Moko, a literature and arts journal based in the British and U.S. Virgin Islands, welcomed seven emerging Caribbean poets to Tortola to workshop with decorated Jamaican-British poet Raymond Antrobus, and to build community among writers.
Participants in the April workshop, the journal’s first, traveled from Trinidad, Puerto Rico, the United States and Aruba, by way of the Netherlands. To be eligible, applicants had to be adult poets from a Caribbean background who had not yet published a full collection of poetry.
Moko was founded in 2013 by Richard Georges of Tortola and David Knight Jr. of St. John. Its mission is to create networks with a Pan-Caribbean ethos in a way that is also sensitive to its location within the Virgin Islands. The aim of the journal is to embrace diversity of experience and self-expression while publishing new works by established and emerging writers and visual artists in, or from, the Caribbean.
Workshop participants included Arturo Desimone (Aruba,) April Glasgow (BVI,) Ana Portnoy Brimmer (Puerto Rico,) Desiree Seebaran (Trinidad and Tobago,) Erika Jeffers (U.S./Montserrat/Nevis,) Jannine Horsford (Trinidad and Tobago) and Simone Leid (Trinidad and Tobago.)
Daily workshops, which covered topics such as “mining history,” “form and function,” and “truth” were run by Antrobus and Moko co-founder Richard Georges, the head of the humanities department at H. Lavity Stoutt Community College on Tortola and author of two poetry collections.
The London-based Antrobus travelled to Tortola with the support of the British Council in partnership with Writers’ Centre Norwich as part of the International Literature Showcase. He is is one of the world’s first recipients of a master of arts degree in spoken word education from Goldsmiths University.
His poems have been published in magazines and literary journals such as Poetry magazine, Poetry Review, The Rialto, Magma Poetry, Oxford Diaspora’s Programme, British Council Literature, Shooter Literary Journal, The Missing Slate, Morning Star, Media Diversified, The Deaf Poet’s Society and forthcoming in Wasafiri, University Of Arkansas Press and Bloodaxe, Ten Anthology. He is the author of two pamphlets and one collection due in 2018. He has won numerous poetry slams, including the Farrago International Slam 2010, the Canterbury Slam 2013, and was runner up at the open mic Calabash Slam in 2016.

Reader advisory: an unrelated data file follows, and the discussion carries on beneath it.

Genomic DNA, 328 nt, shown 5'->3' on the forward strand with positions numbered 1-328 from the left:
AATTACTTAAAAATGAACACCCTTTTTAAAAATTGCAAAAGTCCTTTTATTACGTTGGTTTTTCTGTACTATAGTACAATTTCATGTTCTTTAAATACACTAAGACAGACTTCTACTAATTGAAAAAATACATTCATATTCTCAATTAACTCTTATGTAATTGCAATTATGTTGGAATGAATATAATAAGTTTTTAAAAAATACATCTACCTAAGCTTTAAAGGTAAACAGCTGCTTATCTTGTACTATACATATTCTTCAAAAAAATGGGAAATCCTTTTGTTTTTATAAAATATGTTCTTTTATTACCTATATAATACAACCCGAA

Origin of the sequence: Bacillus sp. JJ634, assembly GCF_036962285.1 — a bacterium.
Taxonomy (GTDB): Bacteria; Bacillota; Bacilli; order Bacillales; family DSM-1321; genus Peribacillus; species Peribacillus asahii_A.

The Moko workshop was held in Frangipani Studio, nestled in the hills of Chalwell Estate in Tortola. In addition to workshopping, the poets had time to tour historic Tortola sites with Katherine Smith of the Virgin Islands Studies Institute, attend the BVI Book Fair, and travel to nearby Virgin Gorda for a day or relaxation and exploration.
The workshop culminated in a performance event titled “Heart x Soul,” at which the participants presented their work alongside local poets at the BVI International Arbitration Centre.
In addition to the British Council and Writer’s Centre Norwich, organizations and individuals who helped make the Moko Writers’ Workshop a reality include:
The Hon. Orlando Smith, the Hon. Andrew Fahie, Luce Hodge-Smith and the BVI Department of Culture, Judith Vanterpool and BizComEd, Cortez Forbes and Rufred Forbes and Associates, Joy Francis and National Bank of the Virgin Islands, Mark Forte and Conyers Dill & Pearman, Thor Downing and Roger Downing & Partner, Richard Georges, David Knight Jr., Priscilla Hintz Rivera Knight, Brigitte Berry, Amanda Georges, Marc Downing, Esther Georges, Will Georges, Ronald Georges, Freeman Rogers, Abby O’Neal and her team at Ideas Unlimited, Jason E. Blyden, Fort Recovery, Curry Tabanca, Village Cay, Luther and Travel Wize Ltd., and Janette Brin.